A Stormy Tale!

This is an account of a sea crossing made by Martin Lennox in an Interceptor 33, written in his own words.

            On 12 November 1999 I took delivery of the Interceptor 33 demonstration boat from Poole in Dorset . Crewed by Alan Esprey and                                   

myself for  a 3-4 day / night passage to Bangor, Co Down. The 48hr forecast when we left was force 3-4.  After leaving Poole Bay

we  soon  realised the change to a following tide and wind in a force 4-5, soon to become force 5-6 and followed latter by a coastguard warning “gale imminent”   We were now running with a heavy following sea sometimes surfing at 22-23kts when a particularly large and steep wave would pick us up, initially we considered seeking shelter but as the boat was handling these conditions brilliantly with no tendency whatsoever to broach or be upset we continued on. At 10pm we berthed at Plymouth .

                Two days latter minus Alan, but crewed by Mike Kitt, (a retired lifeboat member) we made Newlyn mostly in a force 4-5 but lastly in a 6.  Next morning we left Newlyn at 6am for Arklow , Ireland , but this was not to be!. At sunrise we passed Lands End / Longships in a calm sea which soon changed to a N.N.W. head wind in a force 5-6. We decided to change course and make for Dunmore East, on the Irish south coast where we arrived some ten hours latter and 505 litres of diesel less (11 gallons per hour in these conditions at 15-16 kts). We stayed here two days and Mike had to fly home from Cork . I then gained a member of Dunmore East lifeboat crew who was going to visit a friend in Dublin . We left Dunmore East at 7am for an early lunch in Arklow and dinner in Dun Laoghaire . With a forecast again of a force 3-4 we left port. All was well until we passed “Tusker Rock” when things worsened. Soon we were in a force 6-7 and decided to shelter in Rosslare Harbour as best we could for over two hours. A lull appeared and we set off again for Arklow. Unfortunately this lull was only the calm     before the storm, with the weather soon deteriated to a force 9 gale and to make matters worse the tide turned giving us wind over tide  conditions.

With speed reduced by now to 5 kts, the heavy existing swell soon built up and by the evening we were facing waves that were the size of houses, we both estimated the size of the largest waves as at least 20-25ft. On two occasions, the boat was hit by exceptionally large waves that struck the boat with such force that she was literally stopped, driven backwards only to fall off the top of the wave and crash down into the trougth. Before the boat could recover herself the following wave broke clean over the cabin and the boat was buried under a weight of water that left the aft cockpit awash up to the level of the gunwale. To give an idea of the depth the boat submerged, throughout the trip the two forward  windows had been leaking, proving only an irritation but on these occasions water spurted in through the leaking window with tremendous force as if the whole boat was under water. For a long time neither of us spoke, after been hit by these large waves I thought “This is it” but each time she shook her head, cleared the sea and eventually at 10pm we entered Arklow.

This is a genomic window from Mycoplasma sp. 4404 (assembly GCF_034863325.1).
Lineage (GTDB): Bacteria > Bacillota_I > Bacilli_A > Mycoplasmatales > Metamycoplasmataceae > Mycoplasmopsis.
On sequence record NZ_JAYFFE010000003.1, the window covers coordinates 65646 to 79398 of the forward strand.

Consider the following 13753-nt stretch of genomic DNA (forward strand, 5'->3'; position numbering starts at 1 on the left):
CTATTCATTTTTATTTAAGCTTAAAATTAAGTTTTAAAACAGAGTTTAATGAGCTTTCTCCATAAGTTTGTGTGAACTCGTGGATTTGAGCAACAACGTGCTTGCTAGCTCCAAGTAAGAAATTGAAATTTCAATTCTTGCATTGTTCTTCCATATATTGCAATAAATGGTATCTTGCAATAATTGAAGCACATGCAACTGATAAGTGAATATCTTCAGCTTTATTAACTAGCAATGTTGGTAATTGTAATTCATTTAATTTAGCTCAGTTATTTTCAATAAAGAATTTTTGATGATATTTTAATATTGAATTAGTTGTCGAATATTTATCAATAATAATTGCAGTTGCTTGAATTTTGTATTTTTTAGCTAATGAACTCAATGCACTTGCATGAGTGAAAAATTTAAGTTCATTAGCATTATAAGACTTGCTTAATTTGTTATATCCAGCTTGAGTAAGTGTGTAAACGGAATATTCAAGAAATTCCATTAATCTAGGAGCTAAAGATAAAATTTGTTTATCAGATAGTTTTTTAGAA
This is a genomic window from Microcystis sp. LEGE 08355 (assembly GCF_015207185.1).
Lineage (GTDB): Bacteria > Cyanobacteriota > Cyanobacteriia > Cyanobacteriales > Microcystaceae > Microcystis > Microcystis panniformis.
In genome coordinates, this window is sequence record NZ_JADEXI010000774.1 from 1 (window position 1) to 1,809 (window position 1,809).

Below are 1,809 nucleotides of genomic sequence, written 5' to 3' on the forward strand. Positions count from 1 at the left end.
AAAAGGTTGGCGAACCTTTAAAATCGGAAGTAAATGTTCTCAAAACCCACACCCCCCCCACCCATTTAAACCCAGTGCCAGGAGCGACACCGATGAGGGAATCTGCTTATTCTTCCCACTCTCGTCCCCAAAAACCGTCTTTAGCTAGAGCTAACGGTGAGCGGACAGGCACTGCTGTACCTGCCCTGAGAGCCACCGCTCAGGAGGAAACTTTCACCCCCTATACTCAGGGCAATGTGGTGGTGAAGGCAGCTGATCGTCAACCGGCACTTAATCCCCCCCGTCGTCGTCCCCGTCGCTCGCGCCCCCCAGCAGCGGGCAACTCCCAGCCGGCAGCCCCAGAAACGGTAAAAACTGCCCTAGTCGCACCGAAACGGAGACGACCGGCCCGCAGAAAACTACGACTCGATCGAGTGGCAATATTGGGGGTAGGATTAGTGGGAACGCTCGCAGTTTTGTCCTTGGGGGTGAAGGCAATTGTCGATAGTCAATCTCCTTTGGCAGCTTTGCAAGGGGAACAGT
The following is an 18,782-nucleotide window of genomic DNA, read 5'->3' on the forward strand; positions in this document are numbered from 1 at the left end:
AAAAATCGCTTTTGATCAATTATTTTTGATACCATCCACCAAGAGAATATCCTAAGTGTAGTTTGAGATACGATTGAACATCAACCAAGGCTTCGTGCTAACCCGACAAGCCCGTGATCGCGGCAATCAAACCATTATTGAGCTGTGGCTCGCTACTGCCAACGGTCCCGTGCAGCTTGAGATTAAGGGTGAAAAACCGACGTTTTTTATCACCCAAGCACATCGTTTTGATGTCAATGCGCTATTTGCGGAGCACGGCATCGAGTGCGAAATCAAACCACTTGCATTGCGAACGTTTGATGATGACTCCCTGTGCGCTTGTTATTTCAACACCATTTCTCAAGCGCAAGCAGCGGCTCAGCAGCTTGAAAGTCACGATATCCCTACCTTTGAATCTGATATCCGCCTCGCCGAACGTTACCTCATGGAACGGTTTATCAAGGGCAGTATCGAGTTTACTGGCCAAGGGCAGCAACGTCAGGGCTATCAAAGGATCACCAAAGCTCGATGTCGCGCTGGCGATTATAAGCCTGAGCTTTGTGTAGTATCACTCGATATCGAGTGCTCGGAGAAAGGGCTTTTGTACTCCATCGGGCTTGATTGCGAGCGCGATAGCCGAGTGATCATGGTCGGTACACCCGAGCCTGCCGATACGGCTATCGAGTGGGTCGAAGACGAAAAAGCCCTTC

After a good nights rest, the next morning we headed for Dun Laoghaire where we arrived late afternoon, conditions during the trip where better than the day before but still blowing 5 – 6. We rested up for two days and were rejoined by Alan. We left early Sunday morning (21st Nov) on passage to Bangor, Co Down. Easier conditions this time with winds 3-4 we arrived late Sunday afternoon. The next day, my son Stephen arrived and crewed with me on the final leg of the journey, passage to Coleraine marina. Weather was fine until we passed the “Maidens” when a N/W  force 4-5 blew up. Closer to home conditions deteriorated rapidly and once again the sea tried to test this boat. As we passed Fair Head and into Rathlin Sound we were met by huge Atlantic breakers and a NNW wind, both head on. A reduced speed of 5 knots we carried on, the boat handled the conditions admirably, it was well uncomfortable with no chance to rest, and at times pretty hairy, with the wind up to force seven and facing those great Atlantic rollers, but conditions eased as we passed the “Giants Causeway” and the “Skerries”. As we entered the bar mouth of the river Bann we surfed in to the river at full throttle, and were well glad to see the marina. A 3-4 day crossing took 11 days, the only damage- two leaking windows.

This is some boat and a credit to its designer and builder Frank Kowalski, of Safehaven Marine LTD, Cobh Co Cork. Anyone wishing a demo come and see me at Portrush Harbour , April – Sept.             Martin Lennox